This Kiplinger article offers several issues that long-term care (LTC) buyers should consider to purchase a cost-effective policy. The article quotes Milliman’s Dawn Helwig discussing the benefit of purchasing a policy with reduced coverage periods.
Here’s an excerpt:
Once you’ve considered the type of risk you’d like to cover, ask yourself, “how much of that risk can you transfer to the insurance company, and how much can you tolerate on your own?” [Bonnie] Burns says. The first step is to choose a deductible, also known as the “elimination period,” which is the number of days between the time you become eligible for benefits and the time the insurer starts paying.
Many policies offer a 90-day elimination period, but prepare to spend $22,500 out of pocket for nursing-home care until benefits kick in. The longer your elimination period, the lower your premium will be. A 90-day elimination period costs about 40% less than a zero-day deductible, says James Glickman, president of LifeCare Assurance, a long-term-care reinsurer in Woodland Hills, Cal.
Choosing a shorter benefit period will also cut your cost. A benefit period of three to five years “will cover the vast majority” of long-term-care needs, says Dawn Helwig, a principal at actuarial and consulting firm Milliman. Consumers “shouldn’t feel like they have to buy the Cadillac policy,” she says.
Many long-term care (LTC) insurers are seeking premium rate increases that are due to financial challenges. In the latest issue of Contingencies, Milliman’s Dawn Helwig examines three key assumptions—morbidity, lapse/mortality rates, and interest rates—affecting LTC rates. She also discusses the need for regulatory action “to make the rate increase landscape more predictable” and efficient.
Here is an excerpt:
It’s necessary to find a balanced solution for approving rates that will provide stability in coverage for insureds. Such a solution will preserve the private LTC market and prevent future reliance solely on public programs like Medicaid. In order to achieve this balance, more coordination is needed between regulators and companies in early filing and approval of actuarially justified rate increases. Closed blocks of business must be able to be restored to adequacy to promote long-term stability.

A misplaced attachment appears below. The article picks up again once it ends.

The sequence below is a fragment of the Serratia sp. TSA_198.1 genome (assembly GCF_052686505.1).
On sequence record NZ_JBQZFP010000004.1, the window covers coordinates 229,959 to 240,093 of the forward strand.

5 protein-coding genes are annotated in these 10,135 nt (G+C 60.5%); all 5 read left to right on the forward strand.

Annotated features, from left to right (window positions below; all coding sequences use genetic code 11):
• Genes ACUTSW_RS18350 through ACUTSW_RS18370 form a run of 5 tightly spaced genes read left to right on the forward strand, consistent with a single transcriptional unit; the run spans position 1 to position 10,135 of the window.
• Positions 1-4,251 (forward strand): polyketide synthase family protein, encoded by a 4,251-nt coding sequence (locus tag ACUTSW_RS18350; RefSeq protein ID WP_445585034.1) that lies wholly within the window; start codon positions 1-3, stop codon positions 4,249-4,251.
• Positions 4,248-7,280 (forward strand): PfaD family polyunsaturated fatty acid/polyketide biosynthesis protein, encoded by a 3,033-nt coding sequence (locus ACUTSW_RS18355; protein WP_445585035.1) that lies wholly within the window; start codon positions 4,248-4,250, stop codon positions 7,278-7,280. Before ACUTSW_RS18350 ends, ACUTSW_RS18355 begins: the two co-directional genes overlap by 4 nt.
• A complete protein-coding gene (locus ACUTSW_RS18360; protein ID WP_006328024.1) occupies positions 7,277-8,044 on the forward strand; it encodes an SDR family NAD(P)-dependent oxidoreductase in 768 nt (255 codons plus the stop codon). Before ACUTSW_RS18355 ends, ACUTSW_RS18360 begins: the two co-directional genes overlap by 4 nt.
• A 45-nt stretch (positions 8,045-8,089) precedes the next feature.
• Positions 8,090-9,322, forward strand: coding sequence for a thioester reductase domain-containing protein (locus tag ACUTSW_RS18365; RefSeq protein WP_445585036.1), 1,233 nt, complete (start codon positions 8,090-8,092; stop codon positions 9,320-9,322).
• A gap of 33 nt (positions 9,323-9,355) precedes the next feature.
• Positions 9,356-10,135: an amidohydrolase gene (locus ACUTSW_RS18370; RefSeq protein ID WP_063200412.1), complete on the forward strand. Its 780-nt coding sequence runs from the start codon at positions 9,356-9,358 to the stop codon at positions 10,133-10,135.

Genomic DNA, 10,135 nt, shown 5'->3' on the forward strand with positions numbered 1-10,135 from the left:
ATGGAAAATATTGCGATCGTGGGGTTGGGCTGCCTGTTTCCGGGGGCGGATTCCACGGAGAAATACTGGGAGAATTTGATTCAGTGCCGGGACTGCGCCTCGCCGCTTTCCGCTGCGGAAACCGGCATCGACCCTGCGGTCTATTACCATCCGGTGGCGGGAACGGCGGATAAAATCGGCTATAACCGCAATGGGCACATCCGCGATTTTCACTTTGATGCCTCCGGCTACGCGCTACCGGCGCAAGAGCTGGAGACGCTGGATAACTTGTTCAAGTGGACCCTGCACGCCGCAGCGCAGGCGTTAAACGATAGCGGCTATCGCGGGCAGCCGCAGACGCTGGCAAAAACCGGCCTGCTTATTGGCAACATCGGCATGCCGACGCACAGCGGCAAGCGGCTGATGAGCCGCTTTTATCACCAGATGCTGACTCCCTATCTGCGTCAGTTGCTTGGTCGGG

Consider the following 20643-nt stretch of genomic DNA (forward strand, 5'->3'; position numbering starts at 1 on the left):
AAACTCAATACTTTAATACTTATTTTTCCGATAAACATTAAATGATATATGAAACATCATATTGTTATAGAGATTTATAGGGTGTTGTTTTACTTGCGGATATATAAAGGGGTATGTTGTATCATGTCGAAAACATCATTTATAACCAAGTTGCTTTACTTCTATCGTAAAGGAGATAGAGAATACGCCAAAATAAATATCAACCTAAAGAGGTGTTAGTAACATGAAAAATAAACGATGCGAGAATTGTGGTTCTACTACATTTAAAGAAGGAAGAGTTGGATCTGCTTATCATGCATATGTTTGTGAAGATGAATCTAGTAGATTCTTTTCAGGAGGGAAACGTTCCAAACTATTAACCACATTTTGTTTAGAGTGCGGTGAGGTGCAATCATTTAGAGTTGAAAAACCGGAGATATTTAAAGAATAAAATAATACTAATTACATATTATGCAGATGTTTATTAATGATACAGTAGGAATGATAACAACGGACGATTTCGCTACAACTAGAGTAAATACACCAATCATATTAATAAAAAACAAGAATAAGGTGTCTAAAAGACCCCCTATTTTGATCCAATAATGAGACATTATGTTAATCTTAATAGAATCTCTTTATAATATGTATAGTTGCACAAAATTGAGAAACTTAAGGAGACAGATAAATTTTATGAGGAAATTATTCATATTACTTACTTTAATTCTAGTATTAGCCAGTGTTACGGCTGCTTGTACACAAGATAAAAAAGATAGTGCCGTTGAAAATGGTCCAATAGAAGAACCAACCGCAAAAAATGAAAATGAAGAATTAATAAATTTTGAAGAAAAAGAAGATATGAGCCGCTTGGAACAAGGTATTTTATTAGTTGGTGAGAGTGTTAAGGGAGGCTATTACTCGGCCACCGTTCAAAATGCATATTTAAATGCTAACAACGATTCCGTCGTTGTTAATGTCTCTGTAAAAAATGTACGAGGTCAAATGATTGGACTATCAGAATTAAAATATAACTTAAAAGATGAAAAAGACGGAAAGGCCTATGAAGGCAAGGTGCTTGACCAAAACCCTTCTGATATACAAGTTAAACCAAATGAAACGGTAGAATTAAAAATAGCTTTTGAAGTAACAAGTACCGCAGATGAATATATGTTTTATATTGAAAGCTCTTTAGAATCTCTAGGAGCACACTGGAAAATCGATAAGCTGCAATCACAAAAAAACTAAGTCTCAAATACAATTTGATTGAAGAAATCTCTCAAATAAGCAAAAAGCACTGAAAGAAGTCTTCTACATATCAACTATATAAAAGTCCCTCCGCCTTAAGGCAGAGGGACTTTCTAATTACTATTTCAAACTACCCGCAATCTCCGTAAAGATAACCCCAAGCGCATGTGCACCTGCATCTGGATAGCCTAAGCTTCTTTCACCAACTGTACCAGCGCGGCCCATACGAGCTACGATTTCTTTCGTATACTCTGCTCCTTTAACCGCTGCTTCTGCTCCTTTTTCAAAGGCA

Some possible solutions that have been mentioned include:
• Allowing more policyholder options at rate increase times (benefit reductions).
• Improving communication with policyholders about their options and (if approved) future planned rate increases.
• Requiring companies to annually review their business and to certify whether or not rates need to be increased.
• Allowing rate increases based on updated assumptions that are actuarially supported, regardless of whether the existing block of business has developed enough experience to be considered credible (i.e., regardless of whether the updated assumptions can be demonstrated in the company’s actual experience).
• Requiring companies to file their future plans as part of a rate increase, including what will happen favorably or unfavorably from what was assumed in this filing.
• Allowing increases to be spread out over multiple years. This may require modifying the rate stability requirement that makes an actuary file the full increase needed in order to certify that rates are adequate using moderately adverse requirements.
To read the entire article, click here.